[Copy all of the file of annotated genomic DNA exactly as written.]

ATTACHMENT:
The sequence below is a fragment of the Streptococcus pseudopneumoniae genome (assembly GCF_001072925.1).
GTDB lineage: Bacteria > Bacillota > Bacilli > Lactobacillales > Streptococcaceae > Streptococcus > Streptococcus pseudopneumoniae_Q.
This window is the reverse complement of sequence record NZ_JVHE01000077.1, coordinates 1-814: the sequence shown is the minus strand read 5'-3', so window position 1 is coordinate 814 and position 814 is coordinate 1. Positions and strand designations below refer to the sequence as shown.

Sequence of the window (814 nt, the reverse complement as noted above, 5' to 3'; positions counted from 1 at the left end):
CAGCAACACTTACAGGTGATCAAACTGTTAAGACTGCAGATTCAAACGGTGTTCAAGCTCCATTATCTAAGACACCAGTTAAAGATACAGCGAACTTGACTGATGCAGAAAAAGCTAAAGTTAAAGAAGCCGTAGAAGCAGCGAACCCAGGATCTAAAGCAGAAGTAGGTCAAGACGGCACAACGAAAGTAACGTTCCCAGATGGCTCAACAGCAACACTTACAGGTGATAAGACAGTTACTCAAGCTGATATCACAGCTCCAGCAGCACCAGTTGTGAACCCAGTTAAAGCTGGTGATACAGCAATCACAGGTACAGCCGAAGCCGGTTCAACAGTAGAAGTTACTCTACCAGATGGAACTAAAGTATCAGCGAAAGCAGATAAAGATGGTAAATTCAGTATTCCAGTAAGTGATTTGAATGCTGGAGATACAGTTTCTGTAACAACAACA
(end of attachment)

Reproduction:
The sequence below is a fragment of the Streptococcus pseudopneumoniae genome (assembly GCF_001072925.1).
GTDB lineage: Bacteria > Bacillota > Bacilli > Lactobacillales > Streptococcaceae > Streptococcus > Streptococcus pseudopneumoniae_Q.
This window is the reverse complement of sequence record NZ_JVHE01000077.1, coordinates 1-814: the sequence shown is the minus strand read 5'-3', so window position 1 is coordinate 814 and position 814 is coordinate 1. Positions and strand designations below refer to the sequence as shown.

Sequence of the window (814 nt, the reverse complement as noted above, 5' to 3'; positions counted from 1 at the left end):
CAGCAACACTTACAGGTGATCAAACTGTTAAGACTGCAGATTCAAACGGTGTTCAAGCTCCATTATCTAAGACACCAGTTAAAGATACAGCGAACTTGACTGATGCAGAAAAAGCTAAAGTTAAAGAAGCCGTAGAAGCAGCGAACCCAGGATCTAAAGCAGAAGTAGGTCAAGACGGCACAACGAAAGTAACGTTCCCAGATGGCTCAACAGCAACACTTACAGGTGATAAGACAGTTACTCAAGCTGATATCACAGCTCCAGCAGCACCAGTTGTGAACCCAGTTAAAGCTGGTGATACAGCAATCACAGGTACAGCCGAAGCCGGTTCAACAGTAGAAGTTACTCTACCAGATGGAACTAAAGTATCAGCGAAAGCAGATAAAGATGGTAAATTCAGTATTCCAGTAAGTGATTTGAATGCTGGAGATACAGTTTCTGTAACAACAACA